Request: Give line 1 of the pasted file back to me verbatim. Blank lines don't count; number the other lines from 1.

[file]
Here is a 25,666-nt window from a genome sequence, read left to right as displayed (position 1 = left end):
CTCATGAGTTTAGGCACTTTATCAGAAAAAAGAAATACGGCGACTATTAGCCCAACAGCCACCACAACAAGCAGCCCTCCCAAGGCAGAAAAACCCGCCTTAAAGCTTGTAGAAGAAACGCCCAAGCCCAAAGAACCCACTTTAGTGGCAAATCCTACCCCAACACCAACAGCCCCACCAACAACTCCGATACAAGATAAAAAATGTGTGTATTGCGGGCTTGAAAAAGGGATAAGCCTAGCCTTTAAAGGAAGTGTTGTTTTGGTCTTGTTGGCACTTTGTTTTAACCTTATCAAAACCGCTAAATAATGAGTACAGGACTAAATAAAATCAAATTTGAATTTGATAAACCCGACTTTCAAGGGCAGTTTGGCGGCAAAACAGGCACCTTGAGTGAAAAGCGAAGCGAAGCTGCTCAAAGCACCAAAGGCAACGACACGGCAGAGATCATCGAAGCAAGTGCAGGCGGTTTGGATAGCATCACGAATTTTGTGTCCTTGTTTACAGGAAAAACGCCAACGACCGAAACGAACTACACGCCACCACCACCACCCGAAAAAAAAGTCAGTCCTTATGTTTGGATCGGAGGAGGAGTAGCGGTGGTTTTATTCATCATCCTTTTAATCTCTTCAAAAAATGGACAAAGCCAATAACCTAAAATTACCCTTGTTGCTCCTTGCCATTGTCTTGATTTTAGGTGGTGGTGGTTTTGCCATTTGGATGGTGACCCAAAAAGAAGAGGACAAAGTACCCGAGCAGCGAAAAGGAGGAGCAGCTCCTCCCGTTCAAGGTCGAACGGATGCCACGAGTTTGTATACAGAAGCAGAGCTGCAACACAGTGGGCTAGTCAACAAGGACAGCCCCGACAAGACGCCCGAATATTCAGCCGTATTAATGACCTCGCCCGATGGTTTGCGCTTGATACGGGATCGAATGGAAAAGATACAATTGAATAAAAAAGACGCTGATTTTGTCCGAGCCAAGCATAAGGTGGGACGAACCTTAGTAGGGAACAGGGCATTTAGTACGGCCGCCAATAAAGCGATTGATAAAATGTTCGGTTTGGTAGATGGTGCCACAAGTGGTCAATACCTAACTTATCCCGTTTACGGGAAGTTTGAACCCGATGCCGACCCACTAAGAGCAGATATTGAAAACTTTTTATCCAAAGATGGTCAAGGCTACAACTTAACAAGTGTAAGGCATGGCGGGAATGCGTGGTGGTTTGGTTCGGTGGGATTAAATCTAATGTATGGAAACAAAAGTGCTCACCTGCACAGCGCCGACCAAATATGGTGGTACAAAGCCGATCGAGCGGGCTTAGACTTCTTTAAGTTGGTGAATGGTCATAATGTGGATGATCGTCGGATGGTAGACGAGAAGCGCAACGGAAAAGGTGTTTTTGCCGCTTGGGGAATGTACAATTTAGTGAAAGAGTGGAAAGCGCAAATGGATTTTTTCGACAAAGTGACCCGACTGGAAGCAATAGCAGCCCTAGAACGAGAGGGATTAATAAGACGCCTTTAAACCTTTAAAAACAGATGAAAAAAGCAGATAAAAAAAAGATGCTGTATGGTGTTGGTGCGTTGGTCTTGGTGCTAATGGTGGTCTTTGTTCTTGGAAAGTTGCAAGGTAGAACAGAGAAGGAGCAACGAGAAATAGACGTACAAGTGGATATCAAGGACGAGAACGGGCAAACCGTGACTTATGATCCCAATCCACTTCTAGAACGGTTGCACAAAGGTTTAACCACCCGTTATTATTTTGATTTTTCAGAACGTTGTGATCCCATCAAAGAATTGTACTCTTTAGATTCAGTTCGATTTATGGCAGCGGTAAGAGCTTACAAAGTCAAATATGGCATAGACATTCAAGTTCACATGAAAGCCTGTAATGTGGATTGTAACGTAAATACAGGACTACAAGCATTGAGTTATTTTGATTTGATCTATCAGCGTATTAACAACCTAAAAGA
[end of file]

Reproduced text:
Here is a 25,666-nt window from a genome sequence, read left to right as displayed (position 1 = left end):